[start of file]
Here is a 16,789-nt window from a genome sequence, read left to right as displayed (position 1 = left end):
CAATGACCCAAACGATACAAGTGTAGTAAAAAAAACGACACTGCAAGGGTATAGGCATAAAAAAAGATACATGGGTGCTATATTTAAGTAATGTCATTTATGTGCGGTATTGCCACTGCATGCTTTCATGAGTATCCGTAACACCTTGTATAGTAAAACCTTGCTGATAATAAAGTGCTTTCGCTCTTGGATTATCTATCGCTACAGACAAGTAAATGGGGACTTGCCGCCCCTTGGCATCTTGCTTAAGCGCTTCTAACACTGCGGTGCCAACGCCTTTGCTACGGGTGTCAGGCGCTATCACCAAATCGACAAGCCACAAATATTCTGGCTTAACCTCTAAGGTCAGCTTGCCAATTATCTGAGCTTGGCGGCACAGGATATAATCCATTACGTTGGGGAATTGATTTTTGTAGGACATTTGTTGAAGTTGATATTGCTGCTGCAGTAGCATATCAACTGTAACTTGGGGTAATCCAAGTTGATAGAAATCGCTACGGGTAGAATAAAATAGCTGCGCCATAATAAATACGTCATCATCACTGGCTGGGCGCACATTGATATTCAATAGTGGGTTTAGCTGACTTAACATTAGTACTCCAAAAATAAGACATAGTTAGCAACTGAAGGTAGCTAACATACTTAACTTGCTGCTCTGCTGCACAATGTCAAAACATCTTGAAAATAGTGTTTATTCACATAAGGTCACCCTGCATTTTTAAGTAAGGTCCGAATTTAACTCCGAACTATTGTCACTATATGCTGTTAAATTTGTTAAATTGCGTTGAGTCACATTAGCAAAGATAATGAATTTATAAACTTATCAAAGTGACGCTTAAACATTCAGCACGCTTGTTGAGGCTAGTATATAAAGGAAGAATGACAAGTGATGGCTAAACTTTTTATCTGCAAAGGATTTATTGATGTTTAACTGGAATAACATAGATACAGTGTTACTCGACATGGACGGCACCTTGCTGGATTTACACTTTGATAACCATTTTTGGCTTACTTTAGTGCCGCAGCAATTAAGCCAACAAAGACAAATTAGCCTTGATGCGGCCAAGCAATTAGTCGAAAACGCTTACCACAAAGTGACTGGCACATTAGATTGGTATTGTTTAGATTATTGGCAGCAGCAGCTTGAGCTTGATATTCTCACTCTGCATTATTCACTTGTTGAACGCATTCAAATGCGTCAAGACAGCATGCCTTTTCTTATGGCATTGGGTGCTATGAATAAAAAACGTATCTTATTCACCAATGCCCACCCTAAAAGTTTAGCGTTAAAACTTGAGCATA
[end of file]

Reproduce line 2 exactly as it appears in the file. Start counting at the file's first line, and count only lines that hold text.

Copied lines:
CAATGACCCAAACGATACAAGTGTAGTAAAAAAAACGACACTGCAAGGGTATAGGCATAAAAAAAGATACATGGGTGCTATATTTAAGTAATGTCATTTATGTGCGGTATTGCCACTGCATGCTTTCATGAGTATCCGTAACACCTTGTATAGTAAAACCTTGCTGATAATAAAGTGCTTTCGCTCTTGGATTATCTATCGCTACAGACAAGTAAATGGGGACTTGCCGCCCCTTGGCATCTTGCTTAAGCGCTTCTAACACTGCGGTGCCAACGCCTTTGCTACGGGTGTCAGGCGCTATCACCAAATCGACAAGCCACAAATATTCTGGCTTAACCTCTAAGGTCAGCTTGCCAATTATCTGAGCTTGGCGGCACAGGATATAATCCATTACGTTGGGGAATTGATTTTTGTAGGACATTTGTTGAAGTTGATATTGCTGCTGCAGTAGCATATCAACTGTAACTTGGGGTAATCCAAGTTGATAGAAATCGCTACGGGTAGAATAAAATAGCTGCGCCATAATAAATACGTCATCATCACTGGCTGGGCGCACATTGATATTCAATAGTGGGTTTAGCTGACTTAACATTAGTACTCCAAAAATAAGACATAGTTAGCAACTGAAGGTAGCTAACATACTTAACTTGCTGCTCTGCTGCACAATGTCAAAACATCTTGAAAATAGTGTTTATTCACATAAGGTCACCCTGCATTTTTAAGTAAGGTCCGAATTTAACTCCGAACTATTGTCACTATATGCTGTTAAATTTGTTAAATTGCGTTGAGTCACATTAGCAAAGATAATGAATTTATAAACTTATCAAAGTGACGCTTAAACATTCAGCACGCTTGTTGAGGCTAGTATATAAAGGAAGAATGACAAGTGATGGCTAAACTTTTTATCTGCAAAGGATTTATTGATGTTTAACTGGAATAACATAGATACAGTGTTACTCGACATGGACGGCACCTTGCTGGATTTACACTTTGATAACCATTTTTGGCTTACTTTAGTGCCGCAGCAATTAAGCCAACAAAGACAAATTAGCCTTGATGCGGCCAAGCAATTAGTCGAAAACGCTTACCACAAAGTGACTGGCACATTAGATTGGTATTGTTTAGATTATTGGCAGCAGCAGCTTGAGCTTGATATTCTCACTCTGCATTATTCACTTGTTGAACGCATTCAAATGCGTCAAGACAGCATGCCTTTTCTTATGGCATTGGGTGCTATGAATAAAAAACGTATCTTATTCACCAATGCCCACCCTAAAAGTTTAGCGTTAAAACTTGAGCATA